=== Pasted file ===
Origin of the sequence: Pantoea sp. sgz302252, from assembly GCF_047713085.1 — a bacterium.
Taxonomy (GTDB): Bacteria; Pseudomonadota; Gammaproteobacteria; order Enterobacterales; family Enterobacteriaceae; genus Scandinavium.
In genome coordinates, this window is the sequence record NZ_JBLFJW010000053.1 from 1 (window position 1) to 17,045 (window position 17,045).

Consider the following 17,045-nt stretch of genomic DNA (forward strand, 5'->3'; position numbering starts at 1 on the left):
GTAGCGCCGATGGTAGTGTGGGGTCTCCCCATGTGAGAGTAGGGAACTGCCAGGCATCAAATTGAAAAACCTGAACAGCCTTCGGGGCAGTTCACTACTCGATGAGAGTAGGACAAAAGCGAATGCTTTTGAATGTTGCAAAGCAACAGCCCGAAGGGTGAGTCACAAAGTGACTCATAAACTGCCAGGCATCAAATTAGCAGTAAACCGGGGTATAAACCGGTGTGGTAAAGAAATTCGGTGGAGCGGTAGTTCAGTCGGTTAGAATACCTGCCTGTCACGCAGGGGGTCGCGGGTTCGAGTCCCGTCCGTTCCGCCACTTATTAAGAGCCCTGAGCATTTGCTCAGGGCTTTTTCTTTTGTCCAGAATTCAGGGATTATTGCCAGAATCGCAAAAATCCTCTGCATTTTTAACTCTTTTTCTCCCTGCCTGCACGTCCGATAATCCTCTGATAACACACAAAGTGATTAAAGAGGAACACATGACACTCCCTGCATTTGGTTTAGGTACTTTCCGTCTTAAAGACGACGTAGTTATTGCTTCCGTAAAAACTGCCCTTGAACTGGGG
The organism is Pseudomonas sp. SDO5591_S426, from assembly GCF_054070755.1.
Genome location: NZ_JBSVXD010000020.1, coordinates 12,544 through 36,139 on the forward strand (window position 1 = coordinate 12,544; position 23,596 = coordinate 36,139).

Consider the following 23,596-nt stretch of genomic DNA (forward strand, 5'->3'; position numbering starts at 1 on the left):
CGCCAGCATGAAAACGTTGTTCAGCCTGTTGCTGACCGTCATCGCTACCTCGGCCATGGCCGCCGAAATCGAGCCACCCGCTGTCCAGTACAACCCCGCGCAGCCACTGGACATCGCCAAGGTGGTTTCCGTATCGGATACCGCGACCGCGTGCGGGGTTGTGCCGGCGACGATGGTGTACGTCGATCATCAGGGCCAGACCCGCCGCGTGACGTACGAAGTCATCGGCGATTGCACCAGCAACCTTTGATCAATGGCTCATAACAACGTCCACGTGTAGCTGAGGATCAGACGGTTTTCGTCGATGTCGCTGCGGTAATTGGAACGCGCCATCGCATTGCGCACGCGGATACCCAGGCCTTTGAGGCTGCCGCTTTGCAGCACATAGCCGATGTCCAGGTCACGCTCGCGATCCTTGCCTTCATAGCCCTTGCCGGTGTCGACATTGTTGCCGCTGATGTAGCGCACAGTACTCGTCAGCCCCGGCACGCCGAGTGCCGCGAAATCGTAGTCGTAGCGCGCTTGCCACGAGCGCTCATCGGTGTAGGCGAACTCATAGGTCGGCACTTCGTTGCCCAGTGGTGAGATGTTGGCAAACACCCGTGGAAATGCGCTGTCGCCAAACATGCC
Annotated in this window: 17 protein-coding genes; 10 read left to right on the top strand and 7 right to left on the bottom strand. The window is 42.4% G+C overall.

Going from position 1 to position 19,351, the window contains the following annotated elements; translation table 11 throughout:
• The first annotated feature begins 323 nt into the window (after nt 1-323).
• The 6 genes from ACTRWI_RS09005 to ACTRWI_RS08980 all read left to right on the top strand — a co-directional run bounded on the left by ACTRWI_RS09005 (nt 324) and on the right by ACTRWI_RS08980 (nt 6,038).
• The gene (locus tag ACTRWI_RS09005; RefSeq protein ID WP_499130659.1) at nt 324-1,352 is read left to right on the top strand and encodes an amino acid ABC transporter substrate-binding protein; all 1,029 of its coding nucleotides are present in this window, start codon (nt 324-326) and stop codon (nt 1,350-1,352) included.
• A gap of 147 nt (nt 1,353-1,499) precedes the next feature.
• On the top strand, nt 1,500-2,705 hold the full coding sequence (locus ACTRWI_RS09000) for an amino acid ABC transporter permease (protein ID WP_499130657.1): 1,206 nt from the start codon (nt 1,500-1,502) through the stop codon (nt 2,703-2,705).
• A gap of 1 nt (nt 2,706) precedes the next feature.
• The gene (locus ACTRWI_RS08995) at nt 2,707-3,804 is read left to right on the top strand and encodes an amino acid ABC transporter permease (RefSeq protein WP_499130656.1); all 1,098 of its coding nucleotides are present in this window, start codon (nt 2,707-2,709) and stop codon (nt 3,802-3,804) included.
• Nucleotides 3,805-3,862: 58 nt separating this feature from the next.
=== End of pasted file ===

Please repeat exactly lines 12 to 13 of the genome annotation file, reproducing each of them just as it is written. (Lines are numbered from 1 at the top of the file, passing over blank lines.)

• The first annotated feature begins 323 nt into the window (after nt 1-323).
• The 6 genes from ACTRWI_RS09005 to ACTRWI_RS08980 all read left to right on the top strand — a co-directional run bounded on the left by ACTRWI_RS09005 (nt 324) and on the right by ACTRWI_RS08980 (nt 6,038).